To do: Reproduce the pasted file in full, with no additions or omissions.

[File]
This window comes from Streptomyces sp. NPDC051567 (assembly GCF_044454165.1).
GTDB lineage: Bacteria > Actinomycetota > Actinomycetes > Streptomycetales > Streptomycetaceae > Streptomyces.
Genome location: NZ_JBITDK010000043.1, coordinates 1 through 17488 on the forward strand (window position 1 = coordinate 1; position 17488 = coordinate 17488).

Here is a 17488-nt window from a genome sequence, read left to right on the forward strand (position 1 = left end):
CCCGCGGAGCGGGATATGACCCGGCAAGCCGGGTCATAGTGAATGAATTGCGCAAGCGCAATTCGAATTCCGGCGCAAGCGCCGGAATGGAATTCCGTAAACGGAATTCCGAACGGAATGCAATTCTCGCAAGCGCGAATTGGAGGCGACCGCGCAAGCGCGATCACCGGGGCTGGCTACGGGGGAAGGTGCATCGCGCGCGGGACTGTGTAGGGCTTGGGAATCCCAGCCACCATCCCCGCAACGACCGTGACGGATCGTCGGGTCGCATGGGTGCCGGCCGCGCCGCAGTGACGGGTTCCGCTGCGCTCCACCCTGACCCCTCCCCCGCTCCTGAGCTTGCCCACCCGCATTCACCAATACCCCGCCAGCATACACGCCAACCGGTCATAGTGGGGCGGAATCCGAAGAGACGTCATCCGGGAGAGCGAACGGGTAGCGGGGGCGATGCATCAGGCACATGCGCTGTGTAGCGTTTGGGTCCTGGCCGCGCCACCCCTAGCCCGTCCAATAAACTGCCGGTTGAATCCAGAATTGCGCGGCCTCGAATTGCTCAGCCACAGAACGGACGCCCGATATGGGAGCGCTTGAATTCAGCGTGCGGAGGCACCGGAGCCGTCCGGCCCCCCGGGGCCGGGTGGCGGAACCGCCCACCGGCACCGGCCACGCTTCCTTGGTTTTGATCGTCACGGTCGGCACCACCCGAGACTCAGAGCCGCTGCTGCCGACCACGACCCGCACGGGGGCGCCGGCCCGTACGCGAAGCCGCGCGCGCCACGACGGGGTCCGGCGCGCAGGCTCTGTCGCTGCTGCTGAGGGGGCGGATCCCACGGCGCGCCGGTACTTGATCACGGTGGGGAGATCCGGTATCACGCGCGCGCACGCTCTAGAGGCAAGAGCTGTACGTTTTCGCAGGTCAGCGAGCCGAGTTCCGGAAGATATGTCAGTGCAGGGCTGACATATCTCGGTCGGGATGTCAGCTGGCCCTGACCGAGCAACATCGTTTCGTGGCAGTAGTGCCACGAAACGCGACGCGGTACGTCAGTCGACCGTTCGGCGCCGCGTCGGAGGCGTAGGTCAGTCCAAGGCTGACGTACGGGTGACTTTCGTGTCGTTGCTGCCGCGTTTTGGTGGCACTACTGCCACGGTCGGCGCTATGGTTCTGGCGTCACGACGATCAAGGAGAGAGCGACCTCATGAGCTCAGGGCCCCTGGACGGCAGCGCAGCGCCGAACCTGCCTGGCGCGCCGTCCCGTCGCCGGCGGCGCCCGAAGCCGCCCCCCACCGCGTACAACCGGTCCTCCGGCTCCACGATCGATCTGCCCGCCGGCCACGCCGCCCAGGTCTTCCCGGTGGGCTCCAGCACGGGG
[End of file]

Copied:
This window comes from Streptomyces sp. NPDC051567 (assembly GCF_044454165.1).
GTDB lineage: Bacteria > Actinomycetota > Actinomycetes > Streptomycetales > Streptomycetaceae > Streptomyces.
Genome location: NZ_JBITDK010000043.1, coordinates 1 through 17488 on the forward strand (window position 1 = coordinate 1; position 17488 = coordinate 17488).

Here is a 17488-nt window from a genome sequence, read left to right on the forward strand (position 1 = left end):
CCCGCGGAGCGGGATATGACCCGGCAAGCCGGGTCATAGTGAATGAATTGCGCAAGCGCAATTCGAATTCCGGCGCAAGCGCCGGAATGGAATTCCGTAAACGGAATTCCGAACGGAATGCAATTCTCGCAAGCGCGAATTGGAGGCGACCGCGCAAGCGCGATCACCGGGGCTGGCTACGGGGGAAGGTGCATCGCGCGCGGGACTGTGTAGGGCTTGGGAATCCCAGCCACCATCCCCGCAACGACCGTGACGGATCGTCGGGTCGCATGGGTGCCGGCCGCGCCGCAGTGACGGGTTCCGCTGCGCTCCACCCTGACCCCTCCCCCGCTCCTGAGCTTGCCCACCCGCATTCACCAATACCCCGCCAGCATACACGCCAACCGGTCATAGTGGGGCGGAATCCGAAGAGACGTCATCCGGGAGAGCGAACGGGTAGCGGGGGCGATGCATCAGGCACATGCGCTGTGTAGCGTTTGGGTCCTGGCCGCGCCACCCCTAGCCCGTCCAATAAACTGCCGGTTGAATCCAGAATTGCGCGGCCTCGAATTGCTCAGCCACAGAACGGACGCCCGATATGGGAGCGCTTGAATTCAGCGTGCGGAGGCACCGGAGCCGTCCGGCCCCCCGGGGCCGGGTGGCGGAACCGCCCACCGGCACCGGCCACGCTTCCTTGGTTTTGATCGTCACGGTCGGCACCACCCGAGACTCAGAGCCGCTGCTGCCGACCACGACCCGCACGGGGGCGCCGGCCCGTACGCGAAGCCGCGCGCGCCACGACGGGGTCCGGCGCGCAGGCTCTGTCGCTGCTGCTGAGGGGGCGGATCCCACGGCGCGCCGGTACTTGATCACGGTGGGGAGATCCGGTATCACGCGCGCGCACGCTCTAGAGGCAAGAGCTGTACGTTTTCGCAGGTCAGCGAGCCGAGTTCCGGAAGATATGTCAGTGCAGGGCTGACATATCTCGGTCGGGATGTCAGCTGGCCCTGACCGAGCAACATCGTTTCGTGGCAGTAGTGCCACGAAACGCGACGCGGTACGTCAGTCGACCGTTCGGCGCCGCGTCGGAGGCGTAGGTCAGTCCAAGGCTGACGTACGGGTGACTTTCGTGTCGTTGCTGCCGCGTTTTGGTGGCACTACTGCCACGGTCGGCGCTATGGTTCTGGCGTCACGACGATCAAGGAGAGAGCGACCTCATGAGCTCAGGGCCCCTGGACGGCAGCGCAGCGCCGAACCTGCCTGGCGCGCCGTCCCGTCGCCGGCGGCGCCCGAAGCCGCCCCCCACCGCGTACAACCGGTCCTCCGGCTCCACGATCGATCTGCCCGCCGGCCACGCCGCCCAGGTCTTCCCGGTGGGCTCCAGCACGGGG